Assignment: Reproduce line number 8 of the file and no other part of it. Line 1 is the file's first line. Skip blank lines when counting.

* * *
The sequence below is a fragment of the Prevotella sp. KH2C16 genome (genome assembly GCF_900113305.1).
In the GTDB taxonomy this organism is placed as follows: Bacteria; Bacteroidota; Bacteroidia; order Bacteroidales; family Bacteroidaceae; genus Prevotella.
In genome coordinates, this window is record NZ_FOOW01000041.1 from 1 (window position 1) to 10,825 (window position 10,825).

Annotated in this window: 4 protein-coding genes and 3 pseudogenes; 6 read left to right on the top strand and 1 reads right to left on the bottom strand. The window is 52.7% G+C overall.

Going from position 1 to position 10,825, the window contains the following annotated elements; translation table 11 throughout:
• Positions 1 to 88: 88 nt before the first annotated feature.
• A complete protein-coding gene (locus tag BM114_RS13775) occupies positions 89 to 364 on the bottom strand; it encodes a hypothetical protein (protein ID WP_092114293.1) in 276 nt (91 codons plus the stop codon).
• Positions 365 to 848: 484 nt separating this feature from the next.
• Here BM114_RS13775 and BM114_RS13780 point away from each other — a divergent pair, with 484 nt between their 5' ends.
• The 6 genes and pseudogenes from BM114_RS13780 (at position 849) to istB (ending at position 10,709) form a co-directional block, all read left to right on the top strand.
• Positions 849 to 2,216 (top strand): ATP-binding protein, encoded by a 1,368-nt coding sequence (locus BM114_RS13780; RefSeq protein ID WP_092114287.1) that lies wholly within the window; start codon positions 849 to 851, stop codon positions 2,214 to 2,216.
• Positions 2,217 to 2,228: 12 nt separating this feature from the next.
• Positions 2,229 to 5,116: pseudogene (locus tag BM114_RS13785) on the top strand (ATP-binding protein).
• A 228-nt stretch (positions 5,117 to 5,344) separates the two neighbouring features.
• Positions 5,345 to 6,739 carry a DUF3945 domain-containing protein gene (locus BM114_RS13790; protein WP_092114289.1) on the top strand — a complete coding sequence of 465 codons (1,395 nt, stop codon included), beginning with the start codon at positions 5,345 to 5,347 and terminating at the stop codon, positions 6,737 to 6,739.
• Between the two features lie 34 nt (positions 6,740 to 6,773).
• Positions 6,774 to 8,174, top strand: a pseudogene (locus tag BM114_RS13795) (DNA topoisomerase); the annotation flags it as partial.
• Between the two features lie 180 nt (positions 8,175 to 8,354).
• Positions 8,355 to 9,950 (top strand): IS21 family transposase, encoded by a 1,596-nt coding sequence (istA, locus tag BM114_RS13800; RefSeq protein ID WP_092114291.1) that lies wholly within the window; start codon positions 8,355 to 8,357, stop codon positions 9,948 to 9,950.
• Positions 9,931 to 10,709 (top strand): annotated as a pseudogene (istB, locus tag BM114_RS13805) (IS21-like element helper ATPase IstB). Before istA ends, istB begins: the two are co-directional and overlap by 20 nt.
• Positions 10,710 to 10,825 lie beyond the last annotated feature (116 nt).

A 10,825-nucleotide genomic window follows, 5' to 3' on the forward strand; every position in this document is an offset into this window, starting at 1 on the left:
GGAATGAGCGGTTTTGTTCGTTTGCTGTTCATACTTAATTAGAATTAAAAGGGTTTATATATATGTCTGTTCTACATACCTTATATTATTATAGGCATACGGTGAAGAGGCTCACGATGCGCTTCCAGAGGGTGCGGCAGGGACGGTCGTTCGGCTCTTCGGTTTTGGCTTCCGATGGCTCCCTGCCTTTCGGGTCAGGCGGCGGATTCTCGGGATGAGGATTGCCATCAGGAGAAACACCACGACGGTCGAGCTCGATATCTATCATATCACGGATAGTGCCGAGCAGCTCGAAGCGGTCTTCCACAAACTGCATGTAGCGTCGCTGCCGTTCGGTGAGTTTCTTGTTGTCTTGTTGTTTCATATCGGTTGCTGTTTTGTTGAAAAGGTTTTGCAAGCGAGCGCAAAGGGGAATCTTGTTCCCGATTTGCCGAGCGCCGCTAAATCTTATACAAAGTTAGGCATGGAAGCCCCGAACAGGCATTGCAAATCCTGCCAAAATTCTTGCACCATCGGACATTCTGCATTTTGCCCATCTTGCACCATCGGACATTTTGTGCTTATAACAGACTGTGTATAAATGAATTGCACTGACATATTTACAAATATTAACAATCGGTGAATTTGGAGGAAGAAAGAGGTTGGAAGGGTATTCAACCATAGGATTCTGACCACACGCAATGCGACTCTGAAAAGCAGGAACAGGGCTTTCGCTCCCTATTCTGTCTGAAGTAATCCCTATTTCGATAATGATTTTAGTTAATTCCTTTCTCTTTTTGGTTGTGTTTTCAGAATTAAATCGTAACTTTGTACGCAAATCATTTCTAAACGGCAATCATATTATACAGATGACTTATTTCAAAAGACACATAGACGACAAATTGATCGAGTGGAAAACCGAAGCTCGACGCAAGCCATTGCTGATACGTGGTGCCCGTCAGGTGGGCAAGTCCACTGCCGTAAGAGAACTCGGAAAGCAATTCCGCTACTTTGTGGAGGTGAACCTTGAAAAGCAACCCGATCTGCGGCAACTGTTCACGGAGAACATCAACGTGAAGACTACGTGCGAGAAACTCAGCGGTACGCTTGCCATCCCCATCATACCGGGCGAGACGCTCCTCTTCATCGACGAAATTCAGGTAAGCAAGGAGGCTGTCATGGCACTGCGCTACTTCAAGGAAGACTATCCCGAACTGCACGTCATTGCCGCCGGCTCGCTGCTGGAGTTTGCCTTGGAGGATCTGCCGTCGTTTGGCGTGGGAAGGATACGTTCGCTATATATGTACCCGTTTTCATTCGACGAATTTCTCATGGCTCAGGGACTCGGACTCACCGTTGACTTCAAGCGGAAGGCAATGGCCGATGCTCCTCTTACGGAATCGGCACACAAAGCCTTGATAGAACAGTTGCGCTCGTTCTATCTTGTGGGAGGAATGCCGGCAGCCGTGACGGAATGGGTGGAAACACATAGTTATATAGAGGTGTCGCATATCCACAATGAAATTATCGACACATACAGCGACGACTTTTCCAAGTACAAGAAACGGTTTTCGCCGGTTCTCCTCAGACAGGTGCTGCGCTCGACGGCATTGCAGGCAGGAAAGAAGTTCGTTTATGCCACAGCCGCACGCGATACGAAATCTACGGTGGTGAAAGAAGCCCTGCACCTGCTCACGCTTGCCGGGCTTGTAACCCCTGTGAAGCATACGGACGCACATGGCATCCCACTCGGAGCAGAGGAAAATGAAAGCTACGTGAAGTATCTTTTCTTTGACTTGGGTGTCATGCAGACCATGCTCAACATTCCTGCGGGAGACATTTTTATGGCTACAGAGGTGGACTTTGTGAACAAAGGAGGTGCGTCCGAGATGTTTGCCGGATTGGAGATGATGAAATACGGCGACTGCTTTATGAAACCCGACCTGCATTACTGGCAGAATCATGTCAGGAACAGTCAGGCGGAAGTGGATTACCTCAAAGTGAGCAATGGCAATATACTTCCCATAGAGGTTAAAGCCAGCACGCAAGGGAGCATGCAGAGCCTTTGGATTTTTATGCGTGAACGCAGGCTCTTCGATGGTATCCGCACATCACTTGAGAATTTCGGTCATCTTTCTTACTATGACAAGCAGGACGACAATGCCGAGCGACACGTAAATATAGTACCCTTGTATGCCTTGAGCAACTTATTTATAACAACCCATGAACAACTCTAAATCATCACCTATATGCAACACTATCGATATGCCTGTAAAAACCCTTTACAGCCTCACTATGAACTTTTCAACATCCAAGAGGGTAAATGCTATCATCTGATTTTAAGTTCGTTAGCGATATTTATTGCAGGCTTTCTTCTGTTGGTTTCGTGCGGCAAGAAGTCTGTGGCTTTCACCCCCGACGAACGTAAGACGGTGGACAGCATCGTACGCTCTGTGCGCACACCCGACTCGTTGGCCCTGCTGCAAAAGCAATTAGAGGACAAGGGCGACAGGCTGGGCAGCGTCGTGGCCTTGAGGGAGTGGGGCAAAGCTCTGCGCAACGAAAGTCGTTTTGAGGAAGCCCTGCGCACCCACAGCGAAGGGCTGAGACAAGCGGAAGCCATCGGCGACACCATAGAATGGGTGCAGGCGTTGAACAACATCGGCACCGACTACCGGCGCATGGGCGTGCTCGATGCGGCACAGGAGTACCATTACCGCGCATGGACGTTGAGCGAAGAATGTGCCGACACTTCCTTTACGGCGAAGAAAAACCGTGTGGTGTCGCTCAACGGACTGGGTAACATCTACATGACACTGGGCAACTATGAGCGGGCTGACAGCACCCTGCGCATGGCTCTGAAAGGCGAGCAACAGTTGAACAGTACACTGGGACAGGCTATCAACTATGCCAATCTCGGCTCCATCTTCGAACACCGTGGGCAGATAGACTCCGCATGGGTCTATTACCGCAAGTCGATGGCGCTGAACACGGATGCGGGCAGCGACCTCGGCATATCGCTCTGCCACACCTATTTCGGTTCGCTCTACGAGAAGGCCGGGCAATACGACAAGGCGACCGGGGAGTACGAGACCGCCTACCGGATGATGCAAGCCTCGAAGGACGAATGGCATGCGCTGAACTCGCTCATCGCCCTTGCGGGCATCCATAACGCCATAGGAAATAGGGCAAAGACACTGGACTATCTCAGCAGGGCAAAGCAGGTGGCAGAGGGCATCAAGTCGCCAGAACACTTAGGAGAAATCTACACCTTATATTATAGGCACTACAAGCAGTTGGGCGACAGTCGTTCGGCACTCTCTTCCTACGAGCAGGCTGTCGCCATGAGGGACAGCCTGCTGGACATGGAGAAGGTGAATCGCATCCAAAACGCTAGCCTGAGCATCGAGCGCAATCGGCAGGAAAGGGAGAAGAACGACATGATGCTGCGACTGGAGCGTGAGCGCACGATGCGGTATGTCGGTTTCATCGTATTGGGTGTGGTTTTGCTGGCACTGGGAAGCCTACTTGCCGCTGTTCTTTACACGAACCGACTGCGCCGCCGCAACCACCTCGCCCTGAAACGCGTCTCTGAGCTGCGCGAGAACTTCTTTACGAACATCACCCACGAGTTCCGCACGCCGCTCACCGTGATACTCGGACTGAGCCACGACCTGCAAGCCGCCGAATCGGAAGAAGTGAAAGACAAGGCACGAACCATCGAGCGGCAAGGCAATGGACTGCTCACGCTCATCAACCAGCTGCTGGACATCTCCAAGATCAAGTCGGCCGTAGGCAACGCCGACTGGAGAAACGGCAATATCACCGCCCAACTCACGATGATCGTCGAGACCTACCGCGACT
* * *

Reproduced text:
• Positions 365 to 848: 484 nt separating this feature from the next.